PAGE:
FRANKFURT — U.K.-based GKN Aerospace has agreed to buy engine specialist Volvo Aero for $987 million, ending months of speculation over the future of the Swedish aerospace company.
Among others, MTU Aero Engines and the Carlyle Group — an investment company — are understood to have been interested in Volvo Aero, but pulled out of the bidding. Volvo Aero is currently part of the broader Volvo Group.
“This is a highly attractive acquisition for GKN, creating a market leader in aero engine components,” says GKN CEO Nigel Stein. “With excellent technology and strong life-of-program positions on most civil aero engines, Volvo Aero will significantly enhance GKN Aerospace’s engine component business.” The acquisition is scheduled to be completed during the third quarter, although it is still subject to regulatory approvals.
GKN says it expects Volvo Aero’s operating margin to reach an 11-13% target in 2013. That will be made possible by operational improvements and cost savings equivalent to 3-4% of its sales. GKN Aerospace’s pro forma sales for 2011 increased to more than ₤2 billion ($3.1 billion), up from ₤1.48 billion in the previous year.
GKN has been pursuing Volvo Aero as part of an aggressive growth strategy that includes adding engine parts to “a broader range of product families.” The Swedish engine company, which provides parts for a wide range of commercial, military and space products, was put up for sale by Volvo in November 2011.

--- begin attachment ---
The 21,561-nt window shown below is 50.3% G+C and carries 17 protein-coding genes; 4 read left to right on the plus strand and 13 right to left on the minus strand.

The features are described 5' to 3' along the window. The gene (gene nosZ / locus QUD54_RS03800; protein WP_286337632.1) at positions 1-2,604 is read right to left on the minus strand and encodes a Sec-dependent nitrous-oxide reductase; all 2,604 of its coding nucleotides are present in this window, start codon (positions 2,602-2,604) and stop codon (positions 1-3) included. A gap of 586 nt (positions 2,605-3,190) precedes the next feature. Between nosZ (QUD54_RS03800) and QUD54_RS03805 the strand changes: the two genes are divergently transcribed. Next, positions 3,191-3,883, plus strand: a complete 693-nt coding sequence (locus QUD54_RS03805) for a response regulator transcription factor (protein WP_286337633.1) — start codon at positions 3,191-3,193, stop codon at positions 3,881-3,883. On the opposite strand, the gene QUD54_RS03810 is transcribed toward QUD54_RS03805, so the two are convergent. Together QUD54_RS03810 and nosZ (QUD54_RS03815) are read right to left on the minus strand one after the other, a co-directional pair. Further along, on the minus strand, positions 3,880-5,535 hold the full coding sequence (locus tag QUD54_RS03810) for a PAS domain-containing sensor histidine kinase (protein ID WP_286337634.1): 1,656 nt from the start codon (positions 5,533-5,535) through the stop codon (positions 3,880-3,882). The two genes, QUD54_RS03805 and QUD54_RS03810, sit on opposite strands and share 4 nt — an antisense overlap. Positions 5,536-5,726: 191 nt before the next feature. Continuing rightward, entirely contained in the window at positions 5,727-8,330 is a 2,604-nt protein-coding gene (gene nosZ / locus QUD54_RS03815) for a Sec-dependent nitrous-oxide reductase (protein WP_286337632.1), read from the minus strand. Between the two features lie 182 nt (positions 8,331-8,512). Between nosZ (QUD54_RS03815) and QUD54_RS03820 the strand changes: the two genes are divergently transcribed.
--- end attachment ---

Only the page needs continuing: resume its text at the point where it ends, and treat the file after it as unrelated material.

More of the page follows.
With the Volvo Aero acquisition, GKN’s center of gravity is shifting more toward aerospace. Around 37% of its revenues will be derived from that segment after the acquisition. “GKN Aerospace will now be a leader in the aero engine sector, complementing its leading position in composite aero structures,” Stein says.
The Volvo Group is disposing of the aero-engine unit to focus on heavy trucks and construction equipment. Volvo Aero specializes in supplying compressor rotors, turbine structures and fan cases to, CFM, and Pratt & Whitney. It also makes the RM12 engine for the JAS39 fighter.
The change in ownership comes as Volvo Aero confirms delivery of the first components for Pratt’sgeared turbofan, which is destined to power the . The company says the parts “will be installed in the first engine to be tested this autumn.”
Volvo Aero is now moving on to assemble the next set of components for the first PW1100G that will undergo testing later this year. The company is responsible for the design and manufacture of the PW1100G turbine exhaust case and intermediate case under an agreement announced with Pratt a year ago.